PITTSBURGH (AP) — The U.S. Department of Energy said Friday that it welcomes the decision by oil and gas industry supplier Baker Hughes to disclose all chemicals in hydraulic fracturing fluid. But Halliburton, a major competitor in the field, isn't committing to such disclosure.
Deputy Assistant Energy Secretary Paula Gant said that Baker Hughes' move "is an important step in building public confidence" and the department "hopes others will follow their lead."
The oil and gas industry has said the fracking chemicals are disclosed at tens of thousands of wells, but environmental and health groups and government regulators decry a loophole that allows companies to hide chemical "trade secrets."
Houston-based Halliburton said Friday that it's studying the move by Baker Hughes, which is also based in that city. Halliburton said it had an interest in protecting "our intellectual property and the substantial investment it represents" and will examine the new Baker Hughes format for its ability to protect such investments.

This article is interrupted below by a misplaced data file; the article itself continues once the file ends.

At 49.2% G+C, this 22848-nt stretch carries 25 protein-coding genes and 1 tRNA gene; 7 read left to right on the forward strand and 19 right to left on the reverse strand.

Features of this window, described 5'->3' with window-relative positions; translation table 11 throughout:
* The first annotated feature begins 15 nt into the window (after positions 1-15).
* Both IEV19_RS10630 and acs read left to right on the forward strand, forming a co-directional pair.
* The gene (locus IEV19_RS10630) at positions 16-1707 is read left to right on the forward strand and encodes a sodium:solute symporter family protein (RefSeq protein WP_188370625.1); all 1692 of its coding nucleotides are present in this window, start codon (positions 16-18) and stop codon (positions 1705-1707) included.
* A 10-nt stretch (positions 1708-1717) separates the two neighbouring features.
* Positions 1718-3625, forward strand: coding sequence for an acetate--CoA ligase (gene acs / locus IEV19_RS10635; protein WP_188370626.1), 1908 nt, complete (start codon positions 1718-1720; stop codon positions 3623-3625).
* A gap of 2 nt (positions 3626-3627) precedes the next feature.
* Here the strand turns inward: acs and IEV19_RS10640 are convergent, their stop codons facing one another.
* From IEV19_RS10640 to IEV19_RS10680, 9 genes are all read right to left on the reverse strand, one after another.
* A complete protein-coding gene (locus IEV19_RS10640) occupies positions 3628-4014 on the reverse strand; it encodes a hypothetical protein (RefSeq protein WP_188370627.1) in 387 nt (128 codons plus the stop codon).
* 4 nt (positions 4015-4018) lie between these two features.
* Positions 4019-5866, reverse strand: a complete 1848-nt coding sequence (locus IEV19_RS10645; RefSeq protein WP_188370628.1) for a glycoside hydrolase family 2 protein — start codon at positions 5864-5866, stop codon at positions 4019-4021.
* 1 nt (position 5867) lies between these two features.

Baker Hughes said it now believes it's possible to disclose 100 percent "of the chemical ingredients we use in hydraulic fracturing fluids without compromising our formulations," to increase public trust.
Baker Hughes spokeswoman Melanie Kania wrote in an email that it will take "several months" for the new policy to take effect. She said the end result will be a "single list" that provides "all the chemical constituents" for frack fluids, with no trade secrets.
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